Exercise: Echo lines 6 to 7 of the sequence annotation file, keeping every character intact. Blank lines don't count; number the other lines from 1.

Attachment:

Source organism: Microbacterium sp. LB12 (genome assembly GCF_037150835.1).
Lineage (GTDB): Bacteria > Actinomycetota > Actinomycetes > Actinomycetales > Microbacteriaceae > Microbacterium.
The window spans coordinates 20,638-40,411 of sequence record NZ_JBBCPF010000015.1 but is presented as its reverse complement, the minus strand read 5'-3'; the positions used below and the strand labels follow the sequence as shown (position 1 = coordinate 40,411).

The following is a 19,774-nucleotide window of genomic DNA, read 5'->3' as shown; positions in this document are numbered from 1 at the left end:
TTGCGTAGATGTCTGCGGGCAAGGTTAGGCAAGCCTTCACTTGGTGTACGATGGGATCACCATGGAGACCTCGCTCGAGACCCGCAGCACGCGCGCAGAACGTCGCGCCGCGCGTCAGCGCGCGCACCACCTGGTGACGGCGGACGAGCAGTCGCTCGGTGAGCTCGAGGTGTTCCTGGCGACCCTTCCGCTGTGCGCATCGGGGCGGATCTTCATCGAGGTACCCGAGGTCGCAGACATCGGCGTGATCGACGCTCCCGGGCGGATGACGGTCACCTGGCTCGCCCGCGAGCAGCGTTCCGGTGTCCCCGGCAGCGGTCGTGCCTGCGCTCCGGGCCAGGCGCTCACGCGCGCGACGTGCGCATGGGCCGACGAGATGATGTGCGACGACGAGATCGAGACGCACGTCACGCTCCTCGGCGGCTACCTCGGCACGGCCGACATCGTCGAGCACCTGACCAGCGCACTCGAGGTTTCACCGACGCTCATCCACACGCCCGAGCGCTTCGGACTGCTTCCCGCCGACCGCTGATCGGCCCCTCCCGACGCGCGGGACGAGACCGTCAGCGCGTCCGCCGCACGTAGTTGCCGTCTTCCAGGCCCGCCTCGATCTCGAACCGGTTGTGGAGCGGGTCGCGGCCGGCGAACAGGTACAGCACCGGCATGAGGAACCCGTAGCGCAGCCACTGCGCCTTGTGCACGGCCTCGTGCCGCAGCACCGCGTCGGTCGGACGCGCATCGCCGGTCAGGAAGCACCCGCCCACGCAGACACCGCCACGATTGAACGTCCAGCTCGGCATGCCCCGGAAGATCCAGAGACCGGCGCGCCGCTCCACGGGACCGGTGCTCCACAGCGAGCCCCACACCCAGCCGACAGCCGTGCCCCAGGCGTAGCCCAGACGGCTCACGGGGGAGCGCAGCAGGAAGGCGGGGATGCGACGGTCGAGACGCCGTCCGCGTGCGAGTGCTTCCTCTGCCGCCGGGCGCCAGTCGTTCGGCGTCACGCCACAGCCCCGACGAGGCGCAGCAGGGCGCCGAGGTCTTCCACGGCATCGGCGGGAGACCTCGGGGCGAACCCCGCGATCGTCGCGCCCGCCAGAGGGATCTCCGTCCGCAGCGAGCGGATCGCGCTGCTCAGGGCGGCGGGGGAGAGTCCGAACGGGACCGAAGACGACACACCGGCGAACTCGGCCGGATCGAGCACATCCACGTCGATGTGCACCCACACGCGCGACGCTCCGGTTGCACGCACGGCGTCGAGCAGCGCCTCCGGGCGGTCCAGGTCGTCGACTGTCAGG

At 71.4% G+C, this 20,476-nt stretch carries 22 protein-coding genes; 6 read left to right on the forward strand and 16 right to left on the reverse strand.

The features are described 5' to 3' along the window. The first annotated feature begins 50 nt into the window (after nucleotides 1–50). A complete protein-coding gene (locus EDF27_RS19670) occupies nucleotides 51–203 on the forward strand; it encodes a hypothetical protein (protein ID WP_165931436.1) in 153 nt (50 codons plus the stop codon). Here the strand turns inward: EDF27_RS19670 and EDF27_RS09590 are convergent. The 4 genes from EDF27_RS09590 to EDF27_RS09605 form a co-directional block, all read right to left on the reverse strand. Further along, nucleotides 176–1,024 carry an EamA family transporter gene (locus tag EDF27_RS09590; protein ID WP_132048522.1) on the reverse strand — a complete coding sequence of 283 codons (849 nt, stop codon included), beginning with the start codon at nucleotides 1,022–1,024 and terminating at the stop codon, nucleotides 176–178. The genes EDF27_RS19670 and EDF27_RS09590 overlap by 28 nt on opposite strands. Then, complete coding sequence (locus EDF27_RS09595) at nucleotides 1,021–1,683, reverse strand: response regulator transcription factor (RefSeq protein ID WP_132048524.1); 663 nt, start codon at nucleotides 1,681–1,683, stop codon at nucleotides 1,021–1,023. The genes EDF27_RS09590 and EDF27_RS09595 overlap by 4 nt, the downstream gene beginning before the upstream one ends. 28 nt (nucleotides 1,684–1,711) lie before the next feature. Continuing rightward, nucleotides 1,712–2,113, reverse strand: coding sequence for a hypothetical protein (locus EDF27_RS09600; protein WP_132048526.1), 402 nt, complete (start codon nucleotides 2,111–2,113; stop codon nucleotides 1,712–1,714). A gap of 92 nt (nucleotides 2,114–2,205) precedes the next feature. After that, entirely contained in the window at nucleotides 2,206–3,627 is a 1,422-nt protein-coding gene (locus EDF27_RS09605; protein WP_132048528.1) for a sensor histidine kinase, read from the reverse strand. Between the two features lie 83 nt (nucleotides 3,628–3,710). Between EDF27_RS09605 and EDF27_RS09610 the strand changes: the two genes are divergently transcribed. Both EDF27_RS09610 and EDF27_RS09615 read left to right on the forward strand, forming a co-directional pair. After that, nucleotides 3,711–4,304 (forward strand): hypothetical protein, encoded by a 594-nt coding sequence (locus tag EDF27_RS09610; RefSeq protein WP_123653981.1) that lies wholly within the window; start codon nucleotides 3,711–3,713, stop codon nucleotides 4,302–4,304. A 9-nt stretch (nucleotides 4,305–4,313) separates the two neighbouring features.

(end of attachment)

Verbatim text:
At 71.4% G+C, this 20,476-nt stretch carries 22 protein-coding genes; 6 read left to right on the forward strand and 16 right to left on the reverse strand.

The features are described 5' to 3' along the window. The first annotated feature begins 50 nt into the window (after nucleotides 1–50). A complete protein-coding gene (locus EDF27_RS19670) occupies nucleotides 51–203 on the forward strand; it encodes a hypothetical protein (protein ID WP_165931436.1) in 153 nt (50 codons plus the stop codon). Here the strand turns inward: EDF27_RS19670 and EDF27_RS09590 are convergent. The 4 genes from EDF27_RS09590 to EDF27_RS09605 form a co-directional block, all read right to left on the reverse strand. Further along, nucleotides 176–1,024 carry an EamA family transporter gene (locus tag EDF27_RS09590; protein ID WP_132048522.1) on the reverse strand — a complete coding sequence of 283 codons (849 nt, stop codon included), beginning with the start codon at nucleotides 1,022–1,024 and terminating at the stop codon, nucleotides 176–178. The genes EDF27_RS19670 and EDF27_RS09590 overlap by 28 nt on opposite strands. Then, complete coding sequence (locus EDF27_RS09595) at nucleotides 1,021–1,683, reverse strand: response regulator transcription factor (RefSeq protein ID WP_132048524.1); 663 nt, start codon at nucleotides 1,681–1,683, stop codon at nucleotides 1,021–1,023. The genes EDF27_RS09590 and EDF27_RS09595 overlap by 4 nt, the downstream gene beginning before the upstream one ends. 28 nt (nucleotides 1,684–1,711) lie before the next feature. Continuing rightward, nucleotides 1,712–2,113, reverse strand: coding sequence for a hypothetical protein (locus EDF27_RS09600; protein WP_132048526.1), 402 nt, complete (start codon nucleotides 2,111–2,113; stop codon nucleotides 1,712–1,714). A gap of 92 nt (nucleotides 2,114–2,205) precedes the next feature. After that, entirely contained in the window at nucleotides 2,206–3,627 is a 1,422-nt protein-coding gene (locus EDF27_RS09605; protein WP_132048528.1) for a sensor histidine kinase, read from the reverse strand. Between the two features lie 83 nt (nucleotides 3,628–3,710). Between EDF27_RS09605 and EDF27_RS09610 the strand changes: the two genes are divergently transcribed. Both EDF27_RS09610 and EDF27_RS09615 read left to right on the forward strand, forming a co-directional pair. After that, nucleotides 3,711–4,304 (forward strand): hypothetical protein, encoded by a 594-nt coding sequence (locus tag EDF27_RS09610; RefSeq protein WP_123653981.1) that lies wholly within the window; start codon nucleotides 3,711–3,713, stop codon nucleotides 4,302–4,304. A 9-nt stretch (nucleotides 4,305–4,313) separates the two neighbouring features.